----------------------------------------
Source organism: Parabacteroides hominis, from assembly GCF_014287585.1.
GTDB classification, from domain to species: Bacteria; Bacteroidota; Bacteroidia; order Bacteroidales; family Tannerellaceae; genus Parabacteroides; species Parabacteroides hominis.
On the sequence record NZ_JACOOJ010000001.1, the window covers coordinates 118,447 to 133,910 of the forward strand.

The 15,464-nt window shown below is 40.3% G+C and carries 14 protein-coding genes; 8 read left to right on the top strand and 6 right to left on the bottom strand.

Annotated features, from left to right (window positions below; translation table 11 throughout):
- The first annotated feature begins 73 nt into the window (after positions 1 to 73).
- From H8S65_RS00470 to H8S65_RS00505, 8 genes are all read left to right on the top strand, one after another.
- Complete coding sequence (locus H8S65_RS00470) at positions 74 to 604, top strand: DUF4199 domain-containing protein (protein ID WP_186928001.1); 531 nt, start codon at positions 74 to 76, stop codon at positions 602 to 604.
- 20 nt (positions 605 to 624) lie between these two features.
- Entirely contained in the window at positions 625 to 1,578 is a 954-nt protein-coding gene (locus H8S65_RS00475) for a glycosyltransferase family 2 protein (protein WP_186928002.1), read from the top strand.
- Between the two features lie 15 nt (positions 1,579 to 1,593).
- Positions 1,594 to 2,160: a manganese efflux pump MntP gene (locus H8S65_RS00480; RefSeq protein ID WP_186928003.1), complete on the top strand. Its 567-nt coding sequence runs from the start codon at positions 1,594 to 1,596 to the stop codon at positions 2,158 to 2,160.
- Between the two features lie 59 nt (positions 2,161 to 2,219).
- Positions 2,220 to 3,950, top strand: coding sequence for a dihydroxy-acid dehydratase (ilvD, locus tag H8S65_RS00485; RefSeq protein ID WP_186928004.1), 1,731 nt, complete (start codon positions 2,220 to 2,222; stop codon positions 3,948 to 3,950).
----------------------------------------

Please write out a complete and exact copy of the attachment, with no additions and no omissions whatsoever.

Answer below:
Source organism: Parabacteroides hominis, from assembly GCF_014287585.1.
GTDB classification, from domain to species: Bacteria; Bacteroidota; Bacteroidia; order Bacteroidales; family Tannerellaceae; genus Parabacteroides; species Parabacteroides hominis.
On the sequence record NZ_JACOOJ010000001.1, the window covers coordinates 118,447 to 133,910 of the forward strand.

The 15,464-nt window shown below is 40.3% G+C and carries 14 protein-coding genes; 8 read left to right on the top strand and 6 right to left on the bottom strand.

Annotated features, from left to right (window positions below; translation table 11 throughout):
- The first annotated feature begins 73 nt into the window (after positions 1 to 73).
- From H8S65_RS00470 to H8S65_RS00505, 8 genes are all read left to right on the top strand, one after another.
- Complete coding sequence (locus H8S65_RS00470) at positions 74 to 604, top strand: DUF4199 domain-containing protein (protein ID WP_186928001.1); 531 nt, start codon at positions 74 to 76, stop codon at positions 602 to 604.
- 20 nt (positions 605 to 624) lie between these two features.
- Entirely contained in the window at positions 625 to 1,578 is a 954-nt protein-coding gene (locus H8S65_RS00475) for a glycosyltransferase family 2 protein (protein WP_186928002.1), read from the top strand.
- Between the two features lie 15 nt (positions 1,579 to 1,593).
- Positions 1,594 to 2,160: a manganese efflux pump MntP gene (locus H8S65_RS00480; RefSeq protein ID WP_186928003.1), complete on the top strand. Its 567-nt coding sequence runs from the start codon at positions 1,594 to 1,596 to the stop codon at positions 2,158 to 2,160.
- Between the two features lie 59 nt (positions 2,161 to 2,219).
- Positions 2,220 to 3,950, top strand: coding sequence for a dihydroxy-acid dehydratase (ilvD, locus tag H8S65_RS00485; RefSeq protein ID WP_186928004.1), 1,731 nt, complete (start codon positions 2,220 to 2,222; stop codon positions 3,948 to 3,950).